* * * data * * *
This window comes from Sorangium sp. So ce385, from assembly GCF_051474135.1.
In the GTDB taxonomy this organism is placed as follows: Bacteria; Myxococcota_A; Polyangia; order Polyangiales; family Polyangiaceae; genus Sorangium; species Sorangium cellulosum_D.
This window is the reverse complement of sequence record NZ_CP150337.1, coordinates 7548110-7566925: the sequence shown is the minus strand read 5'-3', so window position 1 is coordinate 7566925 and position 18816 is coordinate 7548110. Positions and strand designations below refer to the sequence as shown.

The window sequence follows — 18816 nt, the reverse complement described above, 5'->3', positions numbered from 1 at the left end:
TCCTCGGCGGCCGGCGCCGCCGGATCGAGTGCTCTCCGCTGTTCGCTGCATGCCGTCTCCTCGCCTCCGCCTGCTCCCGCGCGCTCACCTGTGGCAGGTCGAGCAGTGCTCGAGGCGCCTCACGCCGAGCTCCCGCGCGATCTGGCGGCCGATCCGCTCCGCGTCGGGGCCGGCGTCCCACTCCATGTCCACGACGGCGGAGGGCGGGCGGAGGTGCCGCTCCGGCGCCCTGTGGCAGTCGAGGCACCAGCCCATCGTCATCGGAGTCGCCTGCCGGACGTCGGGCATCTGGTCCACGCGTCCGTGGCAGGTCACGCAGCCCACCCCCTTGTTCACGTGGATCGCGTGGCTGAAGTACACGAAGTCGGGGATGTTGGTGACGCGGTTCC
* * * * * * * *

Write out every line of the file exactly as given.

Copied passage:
This window comes from Sorangium sp. So ce385, from assembly GCF_051474135.1.
In the GTDB taxonomy this organism is placed as follows: Bacteria; Myxococcota_A; Polyangia; order Polyangiales; family Polyangiaceae; genus Sorangium; species Sorangium cellulosum_D.
This window is the reverse complement of sequence record NZ_CP150337.1, coordinates 7548110-7566925: the sequence shown is the minus strand read 5'-3', so window position 1 is coordinate 7566925 and position 18816 is coordinate 7548110. Positions and strand designations below refer to the sequence as shown.

The window sequence follows — 18816 nt, the reverse complement described above, 5'->3', positions numbered from 1 at the left end:
TCCTCGGCGGCCGGCGCCGCCGGATCGAGTGCTCTCCGCTGTTCGCTGCATGCCGTCTCCTCGCCTCCGCCTGCTCCCGCGCGCTCACCTGTGGCAGGTCGAGCAGTGCTCGAGGCGCCTCACGCCGAGCTCCCGCGCGATCTGGCGGCCGATCCGCTCCGCGTCGGGGCCGGCGTCCCACTCCATGTCCACGACGGCGGAGGGCGGGCGGAGGTGCCGCTCCGGCGCCCTGTGGCAGTCGAGGCACCAGCCCATCGTCATCGGAGTCGCCTGCCGGACGTCGGGCATCTGGTCCACGCGTCCGTGGCAGGTCACGCAGCCCACCCCCTTGTTCACGTGGATCGCGTGGCTGAAGTACACGAAGTCGGGGATGTTGGTGACGCGGTTCC